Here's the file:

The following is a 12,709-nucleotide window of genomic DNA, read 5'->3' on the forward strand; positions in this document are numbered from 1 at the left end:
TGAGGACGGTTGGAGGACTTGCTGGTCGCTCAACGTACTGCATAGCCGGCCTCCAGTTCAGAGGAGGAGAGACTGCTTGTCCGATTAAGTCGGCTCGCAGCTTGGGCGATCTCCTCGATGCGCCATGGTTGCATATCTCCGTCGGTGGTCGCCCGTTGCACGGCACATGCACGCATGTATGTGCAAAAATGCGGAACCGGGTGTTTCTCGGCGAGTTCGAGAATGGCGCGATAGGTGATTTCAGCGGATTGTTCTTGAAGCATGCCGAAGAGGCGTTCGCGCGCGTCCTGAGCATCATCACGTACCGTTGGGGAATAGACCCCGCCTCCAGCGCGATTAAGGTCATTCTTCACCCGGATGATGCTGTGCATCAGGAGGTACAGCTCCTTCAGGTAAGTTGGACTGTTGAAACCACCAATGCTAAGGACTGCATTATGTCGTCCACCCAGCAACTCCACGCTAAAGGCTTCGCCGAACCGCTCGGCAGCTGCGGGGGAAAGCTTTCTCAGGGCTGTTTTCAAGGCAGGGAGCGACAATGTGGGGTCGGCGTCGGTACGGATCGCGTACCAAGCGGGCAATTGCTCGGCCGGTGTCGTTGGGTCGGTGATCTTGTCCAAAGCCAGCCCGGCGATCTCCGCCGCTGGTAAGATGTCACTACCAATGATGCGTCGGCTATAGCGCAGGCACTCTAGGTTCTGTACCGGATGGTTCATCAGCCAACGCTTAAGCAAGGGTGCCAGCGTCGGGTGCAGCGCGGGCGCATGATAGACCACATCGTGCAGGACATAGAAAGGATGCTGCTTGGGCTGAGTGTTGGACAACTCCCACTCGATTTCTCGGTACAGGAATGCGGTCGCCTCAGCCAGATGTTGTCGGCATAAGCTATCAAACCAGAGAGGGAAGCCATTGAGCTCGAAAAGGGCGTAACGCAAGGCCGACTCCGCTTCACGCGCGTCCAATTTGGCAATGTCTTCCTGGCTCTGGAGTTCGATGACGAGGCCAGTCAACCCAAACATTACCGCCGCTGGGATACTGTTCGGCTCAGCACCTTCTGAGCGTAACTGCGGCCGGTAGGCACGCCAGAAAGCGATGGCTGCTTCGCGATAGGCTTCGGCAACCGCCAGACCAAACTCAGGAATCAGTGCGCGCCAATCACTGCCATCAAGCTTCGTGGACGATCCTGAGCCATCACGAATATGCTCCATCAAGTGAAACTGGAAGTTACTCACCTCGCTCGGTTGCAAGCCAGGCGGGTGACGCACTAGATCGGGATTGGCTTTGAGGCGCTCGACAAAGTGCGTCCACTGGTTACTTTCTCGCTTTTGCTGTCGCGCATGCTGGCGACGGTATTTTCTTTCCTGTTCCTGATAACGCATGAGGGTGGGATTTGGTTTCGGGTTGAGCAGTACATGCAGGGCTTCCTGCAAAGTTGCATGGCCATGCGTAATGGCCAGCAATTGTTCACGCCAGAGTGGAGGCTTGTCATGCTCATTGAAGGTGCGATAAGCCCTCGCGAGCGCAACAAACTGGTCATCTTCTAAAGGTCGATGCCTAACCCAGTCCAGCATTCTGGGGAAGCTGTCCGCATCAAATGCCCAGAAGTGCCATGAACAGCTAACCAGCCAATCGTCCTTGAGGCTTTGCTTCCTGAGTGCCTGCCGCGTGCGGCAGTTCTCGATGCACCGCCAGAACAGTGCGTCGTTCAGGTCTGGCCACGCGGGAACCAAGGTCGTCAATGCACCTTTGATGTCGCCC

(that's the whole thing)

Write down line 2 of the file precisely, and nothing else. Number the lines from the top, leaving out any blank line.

TGAGGACGGTTGGAGGACTTGCTGGTCGCTCAACGTACTGCATAGCCGGCCTCCAGTTCAGAGGAGGAGAGACTGCTTGTCCGATTAAGTCGGCTCGCAGCTTGGGCGATCTCCTCGATGCGCCATGGTTGCATATCTCCGTCGGTGGTCGCCCGTTGCACGGCACATGCACGCATGTATGTGCAAAAATGCGGAACCGGGTGTTTCTCGGCGAGTTCGAGAATGGCGCGATAGGTGATTTCAGCGGATTGTTCTTGAAGCATGCCGAAGAGGCGTTCGCGCGCGTCCTGAGCATCATCACGTACCGTTGGGGAATAGACCCCGCCTCCAGCGCGATTAAGGTCATTCTTCACCCGGATGATGCTGTGCATCAGGAGGTACAGCTCCTTCAGGTAAGTTGGACTGTTGAAACCACCAATGCTAAGGACTGCATTATGTCGTCCACCCAGCAACTCCACGCTAAAGGCTTCGCCGAACCGCTCGGCAGCTGCGGGGGAAAGCTTTCTCAGGGCTGTTTTCAAGGCAGGGAGCGACAATGTGGGGTCGGCGTCGGTACGGATCGCGTACCAAGCGGGCAATTGCTCGGCCGGTGTCGTTGGGTCGGTGATCTTGTCCAAAGCCAGCCCGGCGATCTCCGCCGCTGGTAAGATGTCACTACCAATGATGCGTCGGCTATAGCGCAGGCACTCTAGGTTCTGTACCGGATGGTTCATCAGCCAACGCTTAAGCAAGGGTGCCAGCGTCGGGTGCAGCGCGGGCGCATGATAGACCACATCGTGCAGGACATAGAAAGGATGCTGCTTGGGCTGAGTGTTGGACAACTCCCACTCGATTTCTCGGTACAGGAATGCGGTCGCCTCAGCCAGATGTTGTCGGCATAAGCTATCAAACCAGAGAGGGAAGCCATTGAGCTCGAAAAGGGCGTAACGCAAGGCCGACTCCGCTTCACGCGCGTCCAATTTGGCAATGTCTTCCTGGCTCTGGAGTTCGATGACGAGGCCAGTCAACCCAAACATTACCGCCGCTGGGATACTGTTCGGCTCAGCACCTTCTGAGCGTAACTGCGGCCGGTAGGCACGCCAGAAAGCGATGGCTGCTTCGCGATAGGCTTCGGCAACCGCCAGACCAAACTCAGGAATCAGTGCGCGCCAATCACTGCCATCAAGCTTCGTGGACGATCCTGAGCCATCACGAATATGCTCCATCAAGTGAAACTGGAAGTTACTCACCTCGCTCGGTTGCAAGCCAGGCGGGTGACGCACTAGATCGGGATTGGCTTTGAGGCGCTCGACAAAGTGCGTCCACTGGTTACTTTCTCGCTTTTGCTGTCGCGCATGCTGGCGACGGTATTTTCTTTCCTGTTCCTGATAACGCATGAGGGTGGGATTTGGTTTCGGGTTGAGCAGTACATGCAGGGCTTCCTGCAAAGTTGCATGGCCATGCGTAATGGCCAGCAATTGTTCACGCCAGAGTGGAGGCTTGTCATGCTCATTGAAGGTGCGATAAGCCCTCGCGAGCGCAACAAACTGGTCATCTTCTAAAGGTCGATGCCTAACCCAGTCCAGCATTCTGGGGAAGCTGTCCGCATCAAATGCCCAGAAGTGCCATGAACAGCTAACCAGCCAATCGTCCTTGAGGCTTTGCTTCCTGAGTGCCTGCCGCGTGCGGCAGTTCTCGATGCACCGCCAGAACAGTGCGTCGTTCAGGTCTGGCCACGCGGGAACCAAGGTCGTCAATGCACCTTTGATGTCGCCC